Manarola is the oldest town of the Cinque Terre – the foundations of the San Lorenzo Church were laid down in 1160. Manarola is the second smallest village after Corniglia. The people here make their living from two main industries – wine and fishing. Manarola is known for the famous Via dell’Amore (Street of Love), leading up to Riomaggiore and linking the two villages. The path gets its name from its romantic views which showcase the region’s natural beauty and – what a surprise – there are tons of love locks hanging along the way. Sure, you might think it’s more the place for the romantics out there, but those views are no less beautiful even if you’re a single pringle! After a relaxing coastal walk, you can rest up at Trattoria Dal Billy and tuck into some mouthwatering Italian fare.
Colourful houses rise all around the picturesque harbour of Riomaggiore, clinging to the steep and rocky coast. Also surrounded by the colourful little houses is the San Giovanni Battista Church, built in 1340 and given a Gothic makeover in 1820. Inside, the church has three aisles, all separated by pointed arches. The varied lives of the village and its inhabitants mainly take place along the road which leads up the hill, where you’ll find plenty of restaurants, shops and cafés. The restaurant Enoteca Dau Cila would be my recommendation here – the great views of the sea really add that special touch!
Travelling to Cinque Terre
If you fancy travelling to Cinque Terre yourself, then your best bet is to fly to Pisa – Florence and Genoa are other alternatives but they tend to be a little more expensive.. You can check your flight options at Skyscanner. All of these airports have shuttles to take you to the train station, where you’ll be able to catch a train out to the Cinque Terre region. Most trains change at La Spezia. If you have a rental car, make sure to ring your accommodation and check what parking facilities there are, as cars aren’t allowed in the five villages. Once you’re there you can easily walk between the villages via the criss-crossing paths that traverse the coastline, or you can take a 19th century train line that connects the villages – buy a Cinque Terre card and you’ll have unlimited second class travel. Cars aren’t allowed in the Cinque Terre, which means you can explore this gorgeous piece of Italian coastline that’s untouched by modernity.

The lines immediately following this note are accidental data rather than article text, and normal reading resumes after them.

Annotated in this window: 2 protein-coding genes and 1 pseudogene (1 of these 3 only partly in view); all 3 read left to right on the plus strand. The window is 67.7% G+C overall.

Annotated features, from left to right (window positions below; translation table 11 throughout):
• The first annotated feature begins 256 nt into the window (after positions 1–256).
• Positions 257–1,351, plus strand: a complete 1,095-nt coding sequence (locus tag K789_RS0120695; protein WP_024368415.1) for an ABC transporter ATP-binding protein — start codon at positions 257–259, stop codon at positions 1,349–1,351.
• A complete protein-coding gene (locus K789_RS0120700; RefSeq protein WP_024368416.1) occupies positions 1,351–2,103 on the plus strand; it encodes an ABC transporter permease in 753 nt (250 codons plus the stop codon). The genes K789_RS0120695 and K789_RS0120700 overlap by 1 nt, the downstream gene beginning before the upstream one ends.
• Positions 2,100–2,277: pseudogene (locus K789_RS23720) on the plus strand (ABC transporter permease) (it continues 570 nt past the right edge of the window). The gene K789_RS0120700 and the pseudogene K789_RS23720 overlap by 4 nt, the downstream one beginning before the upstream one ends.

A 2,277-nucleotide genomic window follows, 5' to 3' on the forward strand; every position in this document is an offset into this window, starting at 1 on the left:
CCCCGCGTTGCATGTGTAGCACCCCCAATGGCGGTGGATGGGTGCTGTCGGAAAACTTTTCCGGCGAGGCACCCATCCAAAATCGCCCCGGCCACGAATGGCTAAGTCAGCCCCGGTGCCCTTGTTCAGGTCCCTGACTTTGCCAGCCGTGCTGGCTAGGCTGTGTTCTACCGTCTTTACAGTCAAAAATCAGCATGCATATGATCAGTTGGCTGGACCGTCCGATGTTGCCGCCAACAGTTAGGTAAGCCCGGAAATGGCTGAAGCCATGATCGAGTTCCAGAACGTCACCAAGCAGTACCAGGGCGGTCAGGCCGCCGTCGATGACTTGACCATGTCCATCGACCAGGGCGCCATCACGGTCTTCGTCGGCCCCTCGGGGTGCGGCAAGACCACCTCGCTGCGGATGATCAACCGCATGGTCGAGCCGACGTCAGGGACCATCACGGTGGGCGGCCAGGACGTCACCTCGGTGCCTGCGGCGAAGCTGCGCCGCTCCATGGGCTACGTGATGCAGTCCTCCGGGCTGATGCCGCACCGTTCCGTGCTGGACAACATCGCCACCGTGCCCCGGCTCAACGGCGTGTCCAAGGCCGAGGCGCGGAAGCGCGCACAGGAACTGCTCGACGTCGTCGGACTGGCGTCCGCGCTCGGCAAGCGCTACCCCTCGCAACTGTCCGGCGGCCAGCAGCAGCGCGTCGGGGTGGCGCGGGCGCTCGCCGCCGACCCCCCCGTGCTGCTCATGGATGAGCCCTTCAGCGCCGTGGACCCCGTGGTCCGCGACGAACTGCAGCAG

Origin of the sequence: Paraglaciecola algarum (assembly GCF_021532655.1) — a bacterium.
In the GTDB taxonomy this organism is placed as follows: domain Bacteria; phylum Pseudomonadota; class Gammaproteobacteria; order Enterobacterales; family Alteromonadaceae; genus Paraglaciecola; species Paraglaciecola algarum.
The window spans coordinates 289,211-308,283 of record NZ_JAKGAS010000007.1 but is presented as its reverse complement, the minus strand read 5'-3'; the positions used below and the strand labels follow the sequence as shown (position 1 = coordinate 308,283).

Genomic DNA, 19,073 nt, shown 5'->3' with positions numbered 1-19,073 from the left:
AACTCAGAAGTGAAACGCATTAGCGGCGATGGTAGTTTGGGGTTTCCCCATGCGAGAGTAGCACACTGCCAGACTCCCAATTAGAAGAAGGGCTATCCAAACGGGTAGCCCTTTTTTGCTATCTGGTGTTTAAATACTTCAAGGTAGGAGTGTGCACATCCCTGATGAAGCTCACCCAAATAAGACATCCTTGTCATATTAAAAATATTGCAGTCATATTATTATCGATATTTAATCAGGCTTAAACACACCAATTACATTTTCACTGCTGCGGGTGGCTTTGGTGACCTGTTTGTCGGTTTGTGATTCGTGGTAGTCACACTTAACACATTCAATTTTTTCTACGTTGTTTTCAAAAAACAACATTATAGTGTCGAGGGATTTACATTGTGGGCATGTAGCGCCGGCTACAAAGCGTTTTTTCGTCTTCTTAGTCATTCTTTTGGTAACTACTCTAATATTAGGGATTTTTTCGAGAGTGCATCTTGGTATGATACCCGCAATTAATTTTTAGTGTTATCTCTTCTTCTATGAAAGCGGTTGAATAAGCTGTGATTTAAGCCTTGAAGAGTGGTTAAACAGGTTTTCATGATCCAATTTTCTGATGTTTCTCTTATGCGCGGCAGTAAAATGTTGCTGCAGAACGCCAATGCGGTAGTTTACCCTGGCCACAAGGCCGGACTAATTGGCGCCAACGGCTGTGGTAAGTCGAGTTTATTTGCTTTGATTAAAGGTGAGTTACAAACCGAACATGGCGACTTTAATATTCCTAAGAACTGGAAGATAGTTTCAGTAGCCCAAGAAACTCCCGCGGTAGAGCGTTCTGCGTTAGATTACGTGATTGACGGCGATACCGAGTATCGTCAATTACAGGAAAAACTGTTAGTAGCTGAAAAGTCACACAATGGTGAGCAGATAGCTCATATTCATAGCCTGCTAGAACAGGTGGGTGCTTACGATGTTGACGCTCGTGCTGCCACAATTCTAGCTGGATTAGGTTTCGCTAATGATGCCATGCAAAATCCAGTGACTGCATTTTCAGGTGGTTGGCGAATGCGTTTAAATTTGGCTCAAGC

The pictures of these five cute little villages really do make an impression, but they’re nothing in comparison to seeing it with your own eyes! So next destination – the beautiful Ligurian coast and the Cinque Terre. This area should definitely be on your list of places to visit, an area that you really need to see! Have you visited the Cinque Terre? I’d love to hear from you in the comments, so let me know how you found it and especially if you have any top tips for fellow travellers!